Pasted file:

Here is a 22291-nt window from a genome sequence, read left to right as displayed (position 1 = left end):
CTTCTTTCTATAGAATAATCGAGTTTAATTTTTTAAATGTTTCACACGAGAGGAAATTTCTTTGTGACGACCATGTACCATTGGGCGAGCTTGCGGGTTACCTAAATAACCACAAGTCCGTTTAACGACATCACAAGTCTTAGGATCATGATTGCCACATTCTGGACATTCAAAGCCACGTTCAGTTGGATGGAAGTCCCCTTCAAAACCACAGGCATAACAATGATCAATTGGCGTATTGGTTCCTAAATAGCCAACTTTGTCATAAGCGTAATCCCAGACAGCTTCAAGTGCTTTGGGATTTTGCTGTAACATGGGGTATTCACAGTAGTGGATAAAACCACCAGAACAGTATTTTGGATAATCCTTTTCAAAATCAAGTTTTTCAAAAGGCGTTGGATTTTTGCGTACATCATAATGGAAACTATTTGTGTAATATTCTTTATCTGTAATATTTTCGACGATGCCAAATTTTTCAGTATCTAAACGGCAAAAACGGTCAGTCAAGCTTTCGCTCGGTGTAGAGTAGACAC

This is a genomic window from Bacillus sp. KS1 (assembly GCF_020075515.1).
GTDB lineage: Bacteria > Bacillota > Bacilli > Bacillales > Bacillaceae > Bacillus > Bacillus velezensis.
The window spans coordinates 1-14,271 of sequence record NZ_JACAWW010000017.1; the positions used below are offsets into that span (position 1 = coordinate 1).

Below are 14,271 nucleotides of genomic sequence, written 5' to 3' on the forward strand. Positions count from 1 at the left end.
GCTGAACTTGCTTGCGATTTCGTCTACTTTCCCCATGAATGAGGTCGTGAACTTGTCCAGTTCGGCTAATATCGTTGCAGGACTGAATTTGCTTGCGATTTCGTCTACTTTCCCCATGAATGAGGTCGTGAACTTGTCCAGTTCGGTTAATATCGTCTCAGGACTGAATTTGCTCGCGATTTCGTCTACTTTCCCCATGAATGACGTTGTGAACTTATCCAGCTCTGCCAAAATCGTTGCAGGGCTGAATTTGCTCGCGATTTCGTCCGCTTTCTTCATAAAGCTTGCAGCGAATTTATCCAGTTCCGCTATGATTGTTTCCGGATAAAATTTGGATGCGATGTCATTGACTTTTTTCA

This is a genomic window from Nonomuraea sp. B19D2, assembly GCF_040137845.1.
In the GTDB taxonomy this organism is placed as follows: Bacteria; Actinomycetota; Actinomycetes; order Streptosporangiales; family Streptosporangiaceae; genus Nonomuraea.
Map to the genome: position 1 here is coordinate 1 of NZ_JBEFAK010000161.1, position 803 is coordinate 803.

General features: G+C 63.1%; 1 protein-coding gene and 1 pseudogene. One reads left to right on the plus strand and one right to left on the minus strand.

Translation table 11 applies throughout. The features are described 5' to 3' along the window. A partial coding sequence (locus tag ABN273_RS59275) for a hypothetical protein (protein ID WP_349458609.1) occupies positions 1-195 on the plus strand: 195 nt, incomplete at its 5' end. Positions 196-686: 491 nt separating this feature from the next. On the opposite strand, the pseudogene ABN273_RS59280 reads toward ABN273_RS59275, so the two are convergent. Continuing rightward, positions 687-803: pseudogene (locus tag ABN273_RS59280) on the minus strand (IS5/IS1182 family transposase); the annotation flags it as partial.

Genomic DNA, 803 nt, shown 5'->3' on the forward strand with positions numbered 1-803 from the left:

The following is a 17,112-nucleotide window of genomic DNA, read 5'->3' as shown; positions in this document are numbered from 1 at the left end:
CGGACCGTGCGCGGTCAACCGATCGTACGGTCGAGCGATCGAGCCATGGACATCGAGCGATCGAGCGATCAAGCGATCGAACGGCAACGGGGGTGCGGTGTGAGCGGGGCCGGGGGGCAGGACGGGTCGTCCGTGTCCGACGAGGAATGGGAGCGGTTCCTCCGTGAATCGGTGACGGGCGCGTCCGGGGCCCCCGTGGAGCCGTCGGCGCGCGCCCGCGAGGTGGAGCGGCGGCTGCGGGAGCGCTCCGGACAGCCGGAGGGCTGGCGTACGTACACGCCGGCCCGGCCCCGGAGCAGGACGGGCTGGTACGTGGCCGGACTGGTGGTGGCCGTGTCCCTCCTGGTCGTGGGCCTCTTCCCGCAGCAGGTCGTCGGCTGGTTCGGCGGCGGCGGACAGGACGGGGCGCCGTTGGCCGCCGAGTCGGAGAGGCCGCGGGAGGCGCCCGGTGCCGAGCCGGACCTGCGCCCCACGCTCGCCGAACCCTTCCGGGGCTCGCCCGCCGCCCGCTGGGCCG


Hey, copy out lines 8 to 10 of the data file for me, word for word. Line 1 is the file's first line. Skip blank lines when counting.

This is a genomic window from Nonomuraea sp. B19D2, assembly GCF_040137845.1.
In the GTDB taxonomy this organism is placed as follows: Bacteria; Actinomycetota; Actinomycetes; order Streptosporangiales; family Streptosporangiaceae; genus Nonomuraea.
Map to the genome: position 1 here is coordinate 1 of NZ_JBEFAK010000161.1, position 803 is coordinate 803.